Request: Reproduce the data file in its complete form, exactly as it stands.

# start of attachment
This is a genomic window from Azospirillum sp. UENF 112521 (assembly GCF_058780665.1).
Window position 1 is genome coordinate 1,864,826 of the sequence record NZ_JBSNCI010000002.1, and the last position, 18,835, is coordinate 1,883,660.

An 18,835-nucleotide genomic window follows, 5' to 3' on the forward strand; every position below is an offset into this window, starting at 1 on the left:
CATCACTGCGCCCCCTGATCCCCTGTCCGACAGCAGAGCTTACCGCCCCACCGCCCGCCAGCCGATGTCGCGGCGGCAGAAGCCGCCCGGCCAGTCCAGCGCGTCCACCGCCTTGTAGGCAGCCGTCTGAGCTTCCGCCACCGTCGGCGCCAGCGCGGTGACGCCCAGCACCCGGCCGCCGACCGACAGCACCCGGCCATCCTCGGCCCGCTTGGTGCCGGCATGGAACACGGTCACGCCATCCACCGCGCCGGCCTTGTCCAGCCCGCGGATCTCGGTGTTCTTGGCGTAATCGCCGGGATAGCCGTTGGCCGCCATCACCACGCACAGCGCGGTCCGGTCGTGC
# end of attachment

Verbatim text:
This is a genomic window from Azospirillum sp. UENF 112521 (assembly GCF_058780665.1).
Window position 1 is genome coordinate 1,864,826 of the sequence record NZ_JBSNCI010000002.1, and the last position, 18,835, is coordinate 1,883,660.

An 18,835-nucleotide genomic window follows, 5' to 3' on the forward strand; every position below is an offset into this window, starting at 1 on the left:
CATCACTGCGCCCCCTGATCCCCTGTCCGACAGCAGAGCTTACCGCCCCACCGCCCGCCAGCCGATGTCGCGGCGGCAGAAGCCGCCCGGCCAGTCCAGCGCGTCCACCGCCTTGTAGGCAGCCGTCTGAGCTTCCGCCACCGTCGGCGCCAGCGCGGTGACGCCCAGCACCCGGCCGCCGACCGACAGCACCCGGCCATCCTCGGCCCGCTTGGTGCCGGCATGGAACACGGTCACGCCATCCACCGCGCCGGCCTTGTCCAGCCCGCGGATCTCGGTGTTCTTGGCGTAATCGCCGGGATAGCCGTTGGCCGCCATCACCACGCACAGCGCGGTCCGGTCGTGC